A peek into the future

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The presentation is divided into 3 parts:
1. ORM- Object Relational Mapping
2. NoSQL
3. Big Data

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A peek into the future

  1. 1. A PEEK INTO THE FUTURE OF DATA ORM NoSQL Big Data Presented by: PRATEEK CHAUHAN 10ESKCS738
  2. 2. BEFORE STARTING…. • Are relational tables the most efficient way to manage data? • Do companies like Facebook, Twitter really use traditional relational DBMS to manage data?
  3. 3. ORM O OBJECT M R RELATIONAL MAPPING
  4. 4. WAYS TO ACCESS DATABASE • Using a GUI based DBMS • Using a console based DBMS • Using database embedded with applications (most important).
  5. 5. THE BRIDGE ? APPLICATION PROGRAMMING INTERFACE (API) DATABASE THE BRIDGE
  6. 6. THE BRIDGE: JDBC •Standard Java API for database-independent connectivity between the Java programming language and a wide range of databases. •JDBC provides a flexible architecture to write a database independent applications that can run on different platforms and interact with different DBMS without any modification. •JDBC includes APIs for each of the task commonly associated with database usage: Making a connection to a database. Creating SQL statements. Executing SQL queries in the database. Viewing & modifying the resulting records.
  7. 7. JDBC Pros of JDBC • Clean and simple SQL processing • Good performance with small data • Very good for small applications • Simple syntax so easy to learn Cons of JDBC • Complex if it is used in large projects • Large programming overhead • No encapsulation • Hard to implement MVC concept • Query is DBMS specific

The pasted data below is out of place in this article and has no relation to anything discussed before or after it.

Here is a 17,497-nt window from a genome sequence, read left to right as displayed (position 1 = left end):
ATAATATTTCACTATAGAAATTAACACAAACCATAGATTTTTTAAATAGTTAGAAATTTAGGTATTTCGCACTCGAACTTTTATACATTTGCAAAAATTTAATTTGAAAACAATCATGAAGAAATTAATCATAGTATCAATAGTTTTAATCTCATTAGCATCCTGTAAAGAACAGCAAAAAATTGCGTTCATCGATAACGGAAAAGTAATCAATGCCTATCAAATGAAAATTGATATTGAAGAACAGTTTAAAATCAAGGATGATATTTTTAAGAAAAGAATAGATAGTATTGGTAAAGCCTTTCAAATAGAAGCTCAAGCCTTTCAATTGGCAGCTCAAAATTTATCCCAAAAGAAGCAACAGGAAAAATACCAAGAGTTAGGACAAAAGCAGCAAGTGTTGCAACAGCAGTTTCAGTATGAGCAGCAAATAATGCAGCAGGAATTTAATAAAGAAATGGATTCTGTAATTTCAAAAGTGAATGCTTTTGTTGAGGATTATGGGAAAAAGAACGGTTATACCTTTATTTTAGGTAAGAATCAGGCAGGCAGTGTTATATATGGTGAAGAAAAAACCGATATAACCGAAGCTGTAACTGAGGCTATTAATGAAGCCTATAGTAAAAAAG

8. 8. The Problem
  9. 9. The Problem • • • • Mapping member variables to columns Mapping Relationships Handling data types (esp. Boolean) Managing changes to object state
  10. 10. The Problem Relational Object Mapping!
  11. 11. Saving without ORM • • • • • Database Configuration The Model Object Service method to create the model object Database Design DAO method to save the object using SQL queries
  12. 12. The ORM Way • JDBC Database Configuration – ORM specific Configuration • The Model object – Annotations • Service method to create the model object – Use the ORM framework API API • Database Design – Not Needed ! • DAO method to save the objects using SQL queries – Not Needed !
  13. 13. THE ONLY DISADVANTAGE • Boilerplate code => XML configuration files => XML system files => Extra classes like POJO, etc.
  14. 14. NoSQL: THE NAME • SQL: In general, “Traditional Relational DBMS”. • Past decade: RDBMS isn’t the best solution. • NoSQL: “No SQL”=> Not using traditional RDBMS
  15. 15. ISSUES WITH RDBMS • Primary issue: big package, has all the features, but sometimes we don’t need all of them: COMPROMISES • Convenient • Multi-user SIMILAR • Safety • Persistent BOOSTS • Reliable • MASSIVE (big data) • Efficient
  16. 16. NoSQL SYSTEMS Alternative to traditional RDBMS Pros • Flexible Schema • Quicker/ Cheaper to setup • Massive scalability: handle big data • Relaxed Consistency: higher performance & availability Cons • No declarative query language: more programming • Relaxed Consistency: fewer guarantees